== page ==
c) Indirect communication strategy (awareness raising) implementation:
Each month, the client distributes the press release on the analysis findings to Slovenian media (including those that were not measured) and publishes executive summaries on its owned communication platforms (, Facebook and Twitter profiles).

The client partnered with other institutions to use the analysis for joint communication activity, promoted it at media events and actively approached conference organisers to include its CEO as a keynote speaker on gender equality in media reporting.

To better understand the value of the project, we compared it to other initiatives to promote gender equality in Slovenia (project For Women in Science by L’Oreal and UNESCO and the Include Everyone project by the Managers’ Association).

Effectiveness of Assignment

Key findings:

  • The analysis showed an average 27 percent share of voice of female speakers across all categories and across all media measured. But, critically, the measurement gave the Client specific insights into share of voice in specific media, helping them to be granular and highly targeted when approaching the editors of media outlets with the lowest scores
  • The trend line of female share of voice on TV shows growth which can at least be partially attributed to tactical and strategic direct communications
  • Certain media (Primorske Novice) consistently show a larger share of voice of female speakers, which proves that if editors focus on gender equality, the results will be visible in the share of voice of female speakers

The findings have helped the client to:

  • Better understand the share of voice distribution between men and women as opinion leaders and sources in media reporting
  • Have a methodologically sound and systematically measured proof of share of voice of women in media reporting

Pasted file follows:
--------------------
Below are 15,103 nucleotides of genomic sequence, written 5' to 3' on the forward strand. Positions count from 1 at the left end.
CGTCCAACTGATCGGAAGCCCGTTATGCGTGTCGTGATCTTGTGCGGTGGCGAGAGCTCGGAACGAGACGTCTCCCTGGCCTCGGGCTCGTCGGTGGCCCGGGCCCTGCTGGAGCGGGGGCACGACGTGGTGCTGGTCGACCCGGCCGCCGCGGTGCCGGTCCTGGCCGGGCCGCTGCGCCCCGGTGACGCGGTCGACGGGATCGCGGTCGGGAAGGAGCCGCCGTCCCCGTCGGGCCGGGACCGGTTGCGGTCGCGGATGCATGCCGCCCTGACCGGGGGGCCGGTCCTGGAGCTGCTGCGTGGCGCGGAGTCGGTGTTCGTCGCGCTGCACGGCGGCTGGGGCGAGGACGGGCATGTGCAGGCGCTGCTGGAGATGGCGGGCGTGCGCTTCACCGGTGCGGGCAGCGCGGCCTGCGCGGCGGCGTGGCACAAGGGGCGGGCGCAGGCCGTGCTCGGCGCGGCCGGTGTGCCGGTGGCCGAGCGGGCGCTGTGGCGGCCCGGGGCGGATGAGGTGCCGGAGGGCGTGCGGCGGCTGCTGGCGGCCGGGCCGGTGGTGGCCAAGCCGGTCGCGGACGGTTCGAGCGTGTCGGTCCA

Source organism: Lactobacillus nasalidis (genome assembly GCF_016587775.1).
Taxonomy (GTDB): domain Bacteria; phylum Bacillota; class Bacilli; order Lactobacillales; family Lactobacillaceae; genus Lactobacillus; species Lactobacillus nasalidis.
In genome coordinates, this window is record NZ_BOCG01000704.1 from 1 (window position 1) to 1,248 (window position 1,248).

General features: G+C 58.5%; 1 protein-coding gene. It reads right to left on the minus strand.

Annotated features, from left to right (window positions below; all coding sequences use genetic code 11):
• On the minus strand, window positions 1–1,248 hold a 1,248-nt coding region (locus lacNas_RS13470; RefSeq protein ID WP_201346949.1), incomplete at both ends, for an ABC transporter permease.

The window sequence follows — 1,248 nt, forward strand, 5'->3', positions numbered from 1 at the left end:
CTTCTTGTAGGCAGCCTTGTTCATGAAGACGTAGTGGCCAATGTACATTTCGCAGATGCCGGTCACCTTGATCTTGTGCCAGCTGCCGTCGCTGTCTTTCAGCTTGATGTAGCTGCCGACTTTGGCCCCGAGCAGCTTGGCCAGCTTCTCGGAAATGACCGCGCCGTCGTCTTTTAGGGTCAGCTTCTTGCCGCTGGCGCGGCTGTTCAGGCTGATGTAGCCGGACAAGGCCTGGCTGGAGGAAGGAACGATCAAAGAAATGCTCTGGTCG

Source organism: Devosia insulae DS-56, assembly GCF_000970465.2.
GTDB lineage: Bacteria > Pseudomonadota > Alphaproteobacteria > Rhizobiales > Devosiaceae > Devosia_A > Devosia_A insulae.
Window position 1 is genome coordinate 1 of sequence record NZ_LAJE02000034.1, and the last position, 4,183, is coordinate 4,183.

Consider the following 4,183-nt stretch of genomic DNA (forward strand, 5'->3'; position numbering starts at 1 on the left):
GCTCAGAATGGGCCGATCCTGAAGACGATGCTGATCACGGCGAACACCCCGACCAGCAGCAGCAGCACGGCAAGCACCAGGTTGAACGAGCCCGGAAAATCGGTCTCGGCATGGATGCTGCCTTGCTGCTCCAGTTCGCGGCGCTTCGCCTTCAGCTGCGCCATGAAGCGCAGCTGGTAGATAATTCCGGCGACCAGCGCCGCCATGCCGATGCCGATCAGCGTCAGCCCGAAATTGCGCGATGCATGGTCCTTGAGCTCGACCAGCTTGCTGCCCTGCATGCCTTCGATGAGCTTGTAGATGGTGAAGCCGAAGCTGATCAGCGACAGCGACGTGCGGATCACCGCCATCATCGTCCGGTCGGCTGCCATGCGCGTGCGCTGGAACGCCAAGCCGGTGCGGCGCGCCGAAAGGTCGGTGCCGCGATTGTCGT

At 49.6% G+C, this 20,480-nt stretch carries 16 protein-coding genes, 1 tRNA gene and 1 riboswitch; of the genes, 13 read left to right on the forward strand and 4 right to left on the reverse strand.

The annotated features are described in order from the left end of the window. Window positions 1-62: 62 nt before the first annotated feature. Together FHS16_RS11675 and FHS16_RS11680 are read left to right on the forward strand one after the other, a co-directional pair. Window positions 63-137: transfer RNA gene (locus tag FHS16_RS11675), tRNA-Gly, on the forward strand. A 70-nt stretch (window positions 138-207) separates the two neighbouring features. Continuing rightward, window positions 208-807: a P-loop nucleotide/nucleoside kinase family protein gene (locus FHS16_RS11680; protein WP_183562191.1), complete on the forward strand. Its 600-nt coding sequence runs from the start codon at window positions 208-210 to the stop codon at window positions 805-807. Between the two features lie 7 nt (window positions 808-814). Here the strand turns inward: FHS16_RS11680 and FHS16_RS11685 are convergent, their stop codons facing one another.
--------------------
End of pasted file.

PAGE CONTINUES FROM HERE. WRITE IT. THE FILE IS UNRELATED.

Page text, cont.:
• Establish a platform and content for direct communication with different stakeholder groups and indirect communication aimed at awareness raising of gender inequality in media reporting

Organisational Outcomes (Meeting of Objectives)

  • In the first eighteen months of the campaign, the proportion of broadcast news stories driven by women journalists and commentators increased from 20 to 27 percent
  • Despite its limited budget, the Meta’s List campaign was the second-most reported gender equality initiative in Slovenia – only the Women in Science campaign, funded extensively by L’Oreal and UNESCO, achieved more media exposure
  • Meta’s List CEO Nataša Briški was mentioned in 253 publications during the campaign. Half the media coverage included direct quotes in relation to advocacy for gender equality.
  • Meta’s List won entry to the EU-funded Accelerate programme and Nataša Briški presented project findings to the EU conference “Women in Media” in Sofia, April 2016. She also spoke at an international conference – Are we there yet? Gender Equality Conference, Council of Europe Conference in Talinn, Estonia (June 2016)
  • Meta’s List secured a partnership with the Norwegian government to develop Meta Dekleta (Meta’s Girls, promoting women in politics).
  • The 2017 results demonstrated that the rate of behavioural change in the newspaper sector is slower than in broadcast media. This finding has become the basis for a reorientation of the Meta’s List campaign in 2018. Kliping will be there to measure the outcome.


  1. Long-term partnership between measurement agency and client over four years, with a clear objective to improve gender balance in mainstream media
  2. Measurement as the foundation of a successful campaign to promote behavioural change in broadcast media
  3. An integrated approach to research, combining detailed analysis of the gender balance within media and direct communication with senior editors and publishers in the media community
  4. Pro-active engagement and results sharing with media and business organisations. Analysis results and recommendations incorporated into the editorial strategies of leading TV broadcasters
  5. Cross-border promotion of the campaign via EU agencies and international conferences
  6. End-to-end integrated measurement framework to analyse gender balance pre- and post-campaign
    periods and the impact of behavior change.
  7. Delivery of core objective: measurable gains in gender balance in mainstream broadcast media